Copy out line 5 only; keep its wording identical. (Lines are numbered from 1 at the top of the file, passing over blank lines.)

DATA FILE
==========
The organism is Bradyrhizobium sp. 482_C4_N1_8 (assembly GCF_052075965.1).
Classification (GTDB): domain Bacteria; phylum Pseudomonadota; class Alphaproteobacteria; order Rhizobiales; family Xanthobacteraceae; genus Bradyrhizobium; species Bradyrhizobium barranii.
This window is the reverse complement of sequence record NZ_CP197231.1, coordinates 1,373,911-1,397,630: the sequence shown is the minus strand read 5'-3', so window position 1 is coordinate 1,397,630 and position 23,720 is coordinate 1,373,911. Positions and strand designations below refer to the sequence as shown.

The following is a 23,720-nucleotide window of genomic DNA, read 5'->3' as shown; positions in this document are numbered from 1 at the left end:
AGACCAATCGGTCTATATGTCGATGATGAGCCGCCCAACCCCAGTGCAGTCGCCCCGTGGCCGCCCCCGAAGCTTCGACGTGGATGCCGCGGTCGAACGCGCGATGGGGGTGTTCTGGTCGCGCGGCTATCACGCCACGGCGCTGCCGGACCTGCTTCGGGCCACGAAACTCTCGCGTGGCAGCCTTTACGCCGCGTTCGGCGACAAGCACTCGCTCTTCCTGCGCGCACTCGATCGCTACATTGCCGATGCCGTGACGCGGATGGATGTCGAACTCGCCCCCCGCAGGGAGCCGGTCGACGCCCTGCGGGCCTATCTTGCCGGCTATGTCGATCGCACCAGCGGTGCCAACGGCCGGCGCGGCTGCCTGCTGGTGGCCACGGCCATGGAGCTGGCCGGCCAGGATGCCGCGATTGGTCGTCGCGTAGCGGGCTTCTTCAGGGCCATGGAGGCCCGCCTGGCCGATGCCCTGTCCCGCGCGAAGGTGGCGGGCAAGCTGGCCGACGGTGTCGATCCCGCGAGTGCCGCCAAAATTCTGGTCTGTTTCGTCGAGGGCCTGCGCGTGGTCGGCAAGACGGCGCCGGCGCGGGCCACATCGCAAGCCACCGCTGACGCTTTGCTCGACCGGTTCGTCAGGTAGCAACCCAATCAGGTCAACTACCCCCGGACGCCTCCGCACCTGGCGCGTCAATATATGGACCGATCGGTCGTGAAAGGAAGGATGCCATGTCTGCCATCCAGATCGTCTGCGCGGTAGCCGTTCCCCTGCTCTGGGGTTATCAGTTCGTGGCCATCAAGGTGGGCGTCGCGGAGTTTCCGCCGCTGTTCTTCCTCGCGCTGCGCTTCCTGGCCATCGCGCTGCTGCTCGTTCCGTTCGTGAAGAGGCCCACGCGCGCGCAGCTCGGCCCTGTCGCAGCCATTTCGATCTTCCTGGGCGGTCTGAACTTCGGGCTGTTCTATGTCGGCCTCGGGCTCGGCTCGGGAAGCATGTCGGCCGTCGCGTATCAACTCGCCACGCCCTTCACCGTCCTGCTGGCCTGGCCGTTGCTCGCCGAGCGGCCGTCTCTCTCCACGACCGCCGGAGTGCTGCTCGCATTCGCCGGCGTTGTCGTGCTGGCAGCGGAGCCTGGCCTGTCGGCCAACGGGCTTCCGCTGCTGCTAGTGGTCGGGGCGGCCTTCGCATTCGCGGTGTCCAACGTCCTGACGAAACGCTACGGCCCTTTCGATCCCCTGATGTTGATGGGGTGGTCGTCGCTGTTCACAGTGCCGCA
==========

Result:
AGACCAATCGGTCTATATGTCGATGATGAGCCGCCCAACCCCAGTGCAGTCGCCCCGTGGCCGCCCCCGAAGCTTCGACGTGGATGCCGCGGTCGAACGCGCGATGGGGGTGTTCTGGTCGCGCGGCTATCACGCCACGGCGCTGCCGGACCTGCTTCGGGCCACGAAACTCTCGCGTGGCAGCCTTTACGCCGCGTTCGGCGACAAGCACTCGCTCTTCCTGCGCGCACTCGATCGCTACATTGCCGATGCCGTGACGCGGATGGATGTCGAACTCGCCCCCCGCAGGGAGCCGGTCGACGCCCTGCGGGCCTATCTTGCCGGCTATGTCGATCGCACCAGCGGTGCCAACGGCCGGCGCGGCTGCCTGCTGGTGGCCACGGCCATGGAGCTGGCCGGCCAGGATGCCGCGATTGGTCGTCGCGTAGCGGGCTTCTTCAGGGCCATGGAGGCCCGCCTGGCCGATGCCCTGTCCCGCGCGAAGGTGGCGGGCAAGCTGGCCGACGGTGTCGATCCCGCGAGTGCCGCCAAAATTCTGGTCTGTTTCGTCGAGGGCCTGCGCGTGGTCGGCAAGACGGCGCCGGCGCGGGCCACATCGCAAGCCACCGCTGACGCTTTGCTCGACCGGTTCGTCAGGTAGCAACCCAATCAGGTCAACTACCCCCGGACGCCTCCGCACCTGGCGCGTCAATATATGGACCGATCGGTCGTGAAAGGAAGGATGCCATGTCTGCCATCCAGATCGTCTGCGCGGTAGCCGTTCCCCTGCTCTGGGGTTATCAGTTCGTGGCCATCAAGGTGGGCGTCGCGGAGTTTCCGCCGCTGTTCTTCCTCGCGCTGCGCTTCCTGGCCATCGCGCTGCTGCTCGTTCCGTTCGTGAAGAGGCCCACGCGCGCGCAGCTCGGCCCTGTCGCAGCCATTTCGATCTTCCTGGGCGGTCTGAACTTCGGGCTGTTCTATGTCGGCCTCGGGCTCGGCTCGGGAAGCATGTCGGCCGTCGCGTATCAACTCGCCACGCCCTTCACCGTCCTGCTGGCCTGGCCGTTGCTCGCCGAGCGGCCGTCTCTCTCCACGACCGCCGGAGTGCTGCTCGCATTCGCCGGCGTTGTCGTGCTGGCAGCGGAGCCTGGCCTGTCGGCCAACGGGCTTCCGCTGCTGCTAGTGGTCGGGGCGGCCTTCGCATTCGCGGTGTCCAACGTCCTGACGAAACGCTACGGCCCTTTCGATCCCCTGATGTTGATGGGGTGGTCGTCGCTGTTCACAGTGCCGCA